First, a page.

TTP-Based Threat Hunting – Why and How?

In its simplest definition, threat hunting is a process to identify whether adversaries reached to the organization’s network or not.

Despite many precautions taken at the perimeter level and many technologies used, breaches cannot be prevented. As a result of this situation, technologies to detect whether an attacker is inside have also come to the fore in recent years. EDRs and NDRs are mostly developed and used for detecting and they use many different methods for this.

Pyramid of Pain

In the event of a breach, the most important way to lower dwell time is to implement a regular and continuous threat hunting process. Earlier, as discussed in pyramid of pain, there are several methods for threat hunting like using signatures, IoCs, anomaly detection or TTPs.

A signature can be IP addresses, domains, or file hashes about the threat actor but as you can see above, they are at the bottom of the pyramid. Because they can be changed very easily by the attacker and these information mostly include false positives. When attackers register a new domain, or get a new IP address, it will be a 0-day for the organization and will be impossible to detect the attack via IoC sweep.

Therefore, using the attackers’ TTPs for threat hunting will give much more accurate results. Attackers do not change the techniques that they are using frequently, especially if they have been successful before with these techniques. The MITRE ATT&CK framework is the best way for this technique. Many organizations have adapted their infrastructure to miter or continue to work on this issue. If they haven’t started this yet, they should start as soon as possible.

Threat Intelligence: For a better and continuous threat hunting, threat intelligence is essential. There are lots of techniques and tactics in Att&ck and analysts must decide with threat intel where to start. For a start, it may be a good method to start by identifying the actors that will threaten them depending on the country, region and sector of the organization. This process will prioritize TTPs for hunting. It must be ensured that the threat intel provides this information up-to-date.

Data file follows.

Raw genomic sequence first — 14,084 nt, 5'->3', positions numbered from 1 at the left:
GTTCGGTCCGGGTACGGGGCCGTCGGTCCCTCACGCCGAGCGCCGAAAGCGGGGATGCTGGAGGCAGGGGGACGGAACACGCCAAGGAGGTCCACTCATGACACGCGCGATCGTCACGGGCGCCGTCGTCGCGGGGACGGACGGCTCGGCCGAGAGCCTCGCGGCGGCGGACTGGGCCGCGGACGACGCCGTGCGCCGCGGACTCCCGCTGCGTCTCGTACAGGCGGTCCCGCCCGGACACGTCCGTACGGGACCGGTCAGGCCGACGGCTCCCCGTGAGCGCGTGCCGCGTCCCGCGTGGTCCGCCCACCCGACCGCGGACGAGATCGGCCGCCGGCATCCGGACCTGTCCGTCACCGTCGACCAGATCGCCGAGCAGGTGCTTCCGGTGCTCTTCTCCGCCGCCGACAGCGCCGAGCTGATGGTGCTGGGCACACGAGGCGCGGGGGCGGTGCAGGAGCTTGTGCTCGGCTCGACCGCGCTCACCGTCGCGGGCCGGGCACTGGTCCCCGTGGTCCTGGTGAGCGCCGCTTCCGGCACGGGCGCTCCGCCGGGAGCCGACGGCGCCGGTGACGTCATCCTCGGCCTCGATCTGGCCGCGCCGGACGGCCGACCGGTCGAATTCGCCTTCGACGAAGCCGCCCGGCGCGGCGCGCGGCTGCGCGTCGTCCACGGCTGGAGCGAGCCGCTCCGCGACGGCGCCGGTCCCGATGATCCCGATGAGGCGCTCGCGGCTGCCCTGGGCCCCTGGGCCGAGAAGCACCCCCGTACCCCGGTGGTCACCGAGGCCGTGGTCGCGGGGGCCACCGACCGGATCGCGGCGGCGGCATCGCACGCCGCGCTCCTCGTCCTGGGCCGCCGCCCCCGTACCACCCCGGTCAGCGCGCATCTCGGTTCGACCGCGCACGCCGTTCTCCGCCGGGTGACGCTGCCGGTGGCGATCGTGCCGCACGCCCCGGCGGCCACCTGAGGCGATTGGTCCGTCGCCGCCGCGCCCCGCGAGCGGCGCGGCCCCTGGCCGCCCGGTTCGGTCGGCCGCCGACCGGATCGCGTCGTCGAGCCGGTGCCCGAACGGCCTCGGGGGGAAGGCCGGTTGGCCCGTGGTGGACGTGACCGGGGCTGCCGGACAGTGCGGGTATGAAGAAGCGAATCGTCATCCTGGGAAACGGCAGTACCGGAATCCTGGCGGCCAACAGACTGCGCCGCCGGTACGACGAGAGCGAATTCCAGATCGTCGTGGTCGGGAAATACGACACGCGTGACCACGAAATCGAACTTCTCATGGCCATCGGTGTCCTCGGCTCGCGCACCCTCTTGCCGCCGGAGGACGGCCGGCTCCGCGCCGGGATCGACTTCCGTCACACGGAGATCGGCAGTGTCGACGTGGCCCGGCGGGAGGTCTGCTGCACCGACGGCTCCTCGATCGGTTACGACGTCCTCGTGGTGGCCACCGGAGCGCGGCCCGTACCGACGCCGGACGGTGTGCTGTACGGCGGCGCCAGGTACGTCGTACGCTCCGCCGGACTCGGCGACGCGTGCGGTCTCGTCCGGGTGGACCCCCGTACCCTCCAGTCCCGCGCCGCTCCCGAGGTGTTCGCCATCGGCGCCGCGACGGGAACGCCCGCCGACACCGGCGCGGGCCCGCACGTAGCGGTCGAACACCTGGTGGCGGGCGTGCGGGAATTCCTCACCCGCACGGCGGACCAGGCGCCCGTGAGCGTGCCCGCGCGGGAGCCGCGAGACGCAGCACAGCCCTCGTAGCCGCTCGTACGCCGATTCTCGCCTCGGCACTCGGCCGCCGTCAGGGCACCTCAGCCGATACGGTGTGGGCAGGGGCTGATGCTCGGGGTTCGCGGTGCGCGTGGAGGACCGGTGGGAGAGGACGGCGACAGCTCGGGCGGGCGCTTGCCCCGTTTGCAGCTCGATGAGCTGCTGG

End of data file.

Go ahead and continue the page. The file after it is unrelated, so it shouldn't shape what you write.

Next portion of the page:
Developing Hypotheses: After prioritizing the TTPs for hunting, next step is to creating the hypotheses. This step means determining the data that should be collected to detect the adversarial behavior. According to the required data, it is determined with which security controls the detection should be made.

At this stage, also there is a need to make a gap analysis to be ensure that we can detect all the related activity. If necessary, other security controls should be added. This process can be done with security validation tools like Verodin, since In Verodin all tests and reports are Att&ck based. Hunt teams should correct both they can get needed logs from every piece of the network and these logs are sent to SIEM regularly. So Verodin also should be used for these steps.

This data selection phase also provides to use SIEM more effective. By understanding the adversarial techniques, organizations can reduce the log size by reducing the volume of data collected. This will also allow analysts to encounter fewer false positive alerts and saves time.

The most annoying thing in SIEM administration is the volume of data. Thus, while we are getting data from host or network security controls, we should carry out that we do not send useless data to the SIEM. Be careful about both EDR and especially NDR solutions can create huge amount of data.

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